While the next few months should give us a better idea of the new normal, the competition between Apex and Fortnite seems to be reaching a kind of equilibrium on Twitch. Neither necessarily has the upper hand, as Fortnite continues to gain back momentum and Apex starts to stabilize after its initial two weeks of huge growth.
After a year of Fortnite dominating the battle royale genre, Apex burst on the scene early in February, to much fanfare and whispers that it would be the one to dethrone Epic's powerhouse. Prior to Monday, February 4th, we had very little information about Respawn's impending release. The rumors flew, but nothing concrete had been released by the studio behind the Titanfall franchise.
To say that Apex's launch was unprecedented is an understatement. Apex launched from a place of extreme secrecy with incredible precision. A short developer stream and trailer introduced the free to play battle royale set in the Titanfall universe, followed immediately by not only the release of the game, but a massive paid influencer campaign which saw most of the top live streamers showcasing the fast-paced shooter's often explosive gameplay. These tactics saw Apex reach milestones in days that took Fortnite, its main rival and 2018 powerhouse, months to achieve.
Apex rose to the top of the Twitch charts almost immediately and did not let go throughout its first two weeks. While Fortnite, League of Legends, and Overwatch have all had their moments on top, Apex has been the dominant force on Twitch during February, and it seems to be poised to stay a contender over the long term.
Apex by the Numbers
Since its release, Apex has generated more than 122 million viewer hours watched, while averaging more than 200,000 viewers at any given time. During that same period, as the graph above indicates, it has spent much of its time in the number one spot on Twitch.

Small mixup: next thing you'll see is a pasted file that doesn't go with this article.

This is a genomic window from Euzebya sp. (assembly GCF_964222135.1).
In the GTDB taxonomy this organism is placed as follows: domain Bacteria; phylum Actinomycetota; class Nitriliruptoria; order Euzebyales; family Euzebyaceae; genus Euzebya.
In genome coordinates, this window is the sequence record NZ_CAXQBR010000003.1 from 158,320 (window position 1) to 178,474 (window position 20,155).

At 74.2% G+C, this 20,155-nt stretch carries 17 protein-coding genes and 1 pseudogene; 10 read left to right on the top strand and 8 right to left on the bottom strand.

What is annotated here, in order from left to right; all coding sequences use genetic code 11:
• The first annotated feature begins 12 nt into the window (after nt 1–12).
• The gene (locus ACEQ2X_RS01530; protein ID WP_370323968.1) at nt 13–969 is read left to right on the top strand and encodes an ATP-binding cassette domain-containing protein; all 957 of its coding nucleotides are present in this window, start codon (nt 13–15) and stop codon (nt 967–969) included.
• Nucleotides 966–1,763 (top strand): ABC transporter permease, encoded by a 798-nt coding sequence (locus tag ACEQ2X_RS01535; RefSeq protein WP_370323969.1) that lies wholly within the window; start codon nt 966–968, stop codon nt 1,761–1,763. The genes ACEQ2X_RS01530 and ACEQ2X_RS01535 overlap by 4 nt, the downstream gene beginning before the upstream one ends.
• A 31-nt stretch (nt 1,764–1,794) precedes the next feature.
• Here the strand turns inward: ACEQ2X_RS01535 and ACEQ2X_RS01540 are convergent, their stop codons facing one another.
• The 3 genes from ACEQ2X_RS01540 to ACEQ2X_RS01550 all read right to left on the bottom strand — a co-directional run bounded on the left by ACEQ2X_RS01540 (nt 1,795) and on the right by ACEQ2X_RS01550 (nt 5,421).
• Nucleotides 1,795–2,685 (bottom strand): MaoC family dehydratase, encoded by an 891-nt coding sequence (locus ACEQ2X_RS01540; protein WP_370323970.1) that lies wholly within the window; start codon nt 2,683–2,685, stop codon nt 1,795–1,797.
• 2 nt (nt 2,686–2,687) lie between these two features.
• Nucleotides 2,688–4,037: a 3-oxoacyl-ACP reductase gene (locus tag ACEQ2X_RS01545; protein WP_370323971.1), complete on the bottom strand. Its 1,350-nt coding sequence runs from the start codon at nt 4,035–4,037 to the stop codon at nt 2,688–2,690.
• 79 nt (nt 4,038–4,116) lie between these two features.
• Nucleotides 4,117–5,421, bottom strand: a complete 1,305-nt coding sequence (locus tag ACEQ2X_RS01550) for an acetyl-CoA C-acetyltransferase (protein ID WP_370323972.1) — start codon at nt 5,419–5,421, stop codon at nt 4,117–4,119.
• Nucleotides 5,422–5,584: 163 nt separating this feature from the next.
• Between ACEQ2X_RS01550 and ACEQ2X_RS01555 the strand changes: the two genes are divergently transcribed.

For context, Fortnite has generated just over 71 million viewer hours watched and averaged around 118,000 viewers at any given time over the same time period. Additionally, in the three weeks leading up to Apex's release, Fortnite only generated 79 million viewer hours watched, and averaged just over 156,000 viewers at any given time.
While this is certainly impressive, and it seems like Apex had Fortnite's number during February, these numbers don't tell the whole story. In addition to the Apex being new and shiny, Apex's rise is also at least in part based on a brilliant influencer campaign by its publisher EA, and a much hyped Twitch Rivals tournament which took place the week after its launch, attracting some of the top streamers playing for glory and a prize pool of $100,000.
With February now done, we wanted to take a deeper look at the battle between the titan and the young upstart for the Twitch crown. What we found was interesting, to say the least.
We started by looking at the streamers
We began by looking at the what the content creators were doing. First, we looked at how many streams there were for each game for the full month. Apex rose from just over 625,000 streams in its first short week to 1.7 million by week two. However, beginning in week three, the number of Apex streams began to fall, with its final week down to 1.2 million.
As Apex was rising, Fortnite's stream numbers fell from 1.67 million in week one, to just 1.3 million in week two. However, Apex's constriction also coincided with a boost to Fortnite's numbers, settling between 1.5 and 1.6 million streams in weeks three and four.
The number of stream hours follows similar trajectories.
This seems to indicate that Apex's fast start, with its launch hype, campaign, and initial tournament, did affect Fortnite's numbers somewhat. Looking at individual streamers, it was able to pull some streamers away from Fortnite initially, but many have returned to Fortnite as part of their rotation, allowing Fortnite to recover and stabilize.